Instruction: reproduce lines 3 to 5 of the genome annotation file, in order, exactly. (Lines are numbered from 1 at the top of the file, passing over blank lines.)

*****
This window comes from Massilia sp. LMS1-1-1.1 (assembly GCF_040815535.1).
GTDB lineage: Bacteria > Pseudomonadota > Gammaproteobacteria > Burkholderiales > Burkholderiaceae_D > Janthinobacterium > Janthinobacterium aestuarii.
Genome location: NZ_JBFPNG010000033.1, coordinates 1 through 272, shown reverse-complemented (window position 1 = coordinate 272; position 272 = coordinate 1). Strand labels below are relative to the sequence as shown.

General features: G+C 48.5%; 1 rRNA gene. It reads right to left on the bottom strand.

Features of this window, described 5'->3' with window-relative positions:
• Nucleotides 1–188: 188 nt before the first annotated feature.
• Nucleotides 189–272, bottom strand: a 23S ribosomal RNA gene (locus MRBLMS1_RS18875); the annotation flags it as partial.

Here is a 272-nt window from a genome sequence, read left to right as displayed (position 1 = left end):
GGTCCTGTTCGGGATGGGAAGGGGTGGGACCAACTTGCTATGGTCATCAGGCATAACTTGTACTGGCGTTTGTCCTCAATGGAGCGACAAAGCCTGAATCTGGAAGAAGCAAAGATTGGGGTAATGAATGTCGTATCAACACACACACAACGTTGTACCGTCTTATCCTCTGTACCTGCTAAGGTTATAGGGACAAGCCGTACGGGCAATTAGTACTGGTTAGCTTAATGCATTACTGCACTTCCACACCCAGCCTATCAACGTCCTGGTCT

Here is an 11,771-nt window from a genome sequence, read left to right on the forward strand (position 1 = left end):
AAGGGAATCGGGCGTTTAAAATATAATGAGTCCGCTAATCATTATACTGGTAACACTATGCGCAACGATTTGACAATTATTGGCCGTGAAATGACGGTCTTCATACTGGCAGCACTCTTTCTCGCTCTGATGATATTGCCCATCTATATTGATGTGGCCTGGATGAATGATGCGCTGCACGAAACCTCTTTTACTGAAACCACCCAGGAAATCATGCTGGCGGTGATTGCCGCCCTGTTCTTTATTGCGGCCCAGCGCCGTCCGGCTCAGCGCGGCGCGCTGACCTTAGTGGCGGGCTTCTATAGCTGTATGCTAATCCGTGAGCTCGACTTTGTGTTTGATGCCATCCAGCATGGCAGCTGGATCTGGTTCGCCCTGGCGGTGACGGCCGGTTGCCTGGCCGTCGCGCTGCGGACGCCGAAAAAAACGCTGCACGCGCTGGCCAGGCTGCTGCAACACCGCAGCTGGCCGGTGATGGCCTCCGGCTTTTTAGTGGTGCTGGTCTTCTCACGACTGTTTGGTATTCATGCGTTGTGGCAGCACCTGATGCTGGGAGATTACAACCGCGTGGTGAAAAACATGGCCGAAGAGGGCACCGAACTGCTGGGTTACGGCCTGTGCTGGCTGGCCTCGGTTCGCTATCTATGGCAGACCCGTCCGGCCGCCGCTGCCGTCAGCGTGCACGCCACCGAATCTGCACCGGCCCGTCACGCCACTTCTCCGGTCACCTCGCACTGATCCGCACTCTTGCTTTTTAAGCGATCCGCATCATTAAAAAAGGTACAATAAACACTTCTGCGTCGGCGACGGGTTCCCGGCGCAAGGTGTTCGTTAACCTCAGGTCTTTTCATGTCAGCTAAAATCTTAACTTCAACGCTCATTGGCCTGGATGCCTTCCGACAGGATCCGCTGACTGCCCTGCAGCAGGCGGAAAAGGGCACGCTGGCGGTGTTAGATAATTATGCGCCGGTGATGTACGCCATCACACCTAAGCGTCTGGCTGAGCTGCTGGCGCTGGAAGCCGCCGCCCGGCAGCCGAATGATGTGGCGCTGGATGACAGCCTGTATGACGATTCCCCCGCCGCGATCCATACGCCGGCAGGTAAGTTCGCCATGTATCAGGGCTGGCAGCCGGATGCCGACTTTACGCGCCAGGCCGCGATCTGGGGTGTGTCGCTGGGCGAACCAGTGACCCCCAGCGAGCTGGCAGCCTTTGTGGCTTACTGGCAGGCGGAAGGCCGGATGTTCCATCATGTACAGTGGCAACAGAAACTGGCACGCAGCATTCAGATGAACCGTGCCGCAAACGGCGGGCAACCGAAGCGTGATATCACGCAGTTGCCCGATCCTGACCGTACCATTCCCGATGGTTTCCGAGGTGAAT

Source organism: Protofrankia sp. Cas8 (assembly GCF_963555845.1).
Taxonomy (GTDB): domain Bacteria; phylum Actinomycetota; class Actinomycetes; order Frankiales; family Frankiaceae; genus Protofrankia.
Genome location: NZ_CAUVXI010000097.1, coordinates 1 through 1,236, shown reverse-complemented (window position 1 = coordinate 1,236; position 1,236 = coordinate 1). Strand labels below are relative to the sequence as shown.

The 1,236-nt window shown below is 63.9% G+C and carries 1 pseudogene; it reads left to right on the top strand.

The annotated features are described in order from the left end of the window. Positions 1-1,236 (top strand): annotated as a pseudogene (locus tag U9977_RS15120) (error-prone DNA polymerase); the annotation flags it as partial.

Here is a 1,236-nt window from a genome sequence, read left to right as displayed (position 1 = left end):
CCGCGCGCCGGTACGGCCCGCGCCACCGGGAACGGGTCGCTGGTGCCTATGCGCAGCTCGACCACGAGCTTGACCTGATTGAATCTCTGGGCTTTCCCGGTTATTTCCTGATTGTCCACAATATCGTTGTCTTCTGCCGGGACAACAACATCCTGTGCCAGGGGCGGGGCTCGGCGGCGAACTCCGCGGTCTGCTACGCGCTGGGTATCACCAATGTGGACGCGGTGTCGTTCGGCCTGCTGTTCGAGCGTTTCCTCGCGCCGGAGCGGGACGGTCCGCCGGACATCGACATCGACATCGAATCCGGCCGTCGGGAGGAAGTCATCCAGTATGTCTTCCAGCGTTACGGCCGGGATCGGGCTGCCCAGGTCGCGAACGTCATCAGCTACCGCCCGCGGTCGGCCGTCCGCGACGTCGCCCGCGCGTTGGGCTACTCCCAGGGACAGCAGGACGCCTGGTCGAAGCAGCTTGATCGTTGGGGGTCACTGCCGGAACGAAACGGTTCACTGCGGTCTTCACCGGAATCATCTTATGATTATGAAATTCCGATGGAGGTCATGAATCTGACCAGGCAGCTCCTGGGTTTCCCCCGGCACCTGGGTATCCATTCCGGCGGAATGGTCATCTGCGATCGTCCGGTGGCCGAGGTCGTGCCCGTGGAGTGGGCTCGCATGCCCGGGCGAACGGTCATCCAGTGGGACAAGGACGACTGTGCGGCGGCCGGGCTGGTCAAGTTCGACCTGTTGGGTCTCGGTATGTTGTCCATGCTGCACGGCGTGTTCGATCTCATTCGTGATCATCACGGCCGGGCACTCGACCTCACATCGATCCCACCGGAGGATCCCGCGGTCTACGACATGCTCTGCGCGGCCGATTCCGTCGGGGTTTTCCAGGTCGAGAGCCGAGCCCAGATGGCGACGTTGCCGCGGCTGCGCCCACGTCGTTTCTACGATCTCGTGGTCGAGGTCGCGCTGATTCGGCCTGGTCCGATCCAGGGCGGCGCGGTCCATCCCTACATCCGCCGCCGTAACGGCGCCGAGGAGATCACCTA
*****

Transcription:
Genome location: NZ_JBFPNG010000033.1, coordinates 1 through 272, shown reverse-complemented (window position 1 = coordinate 272; position 272 = coordinate 1). Strand labels below are relative to the sequence as shown.

General features: G+C 48.5%; 1 rRNA gene. It reads right to left on the bottom strand.

Features of this window, described 5'->3' with window-relative positions: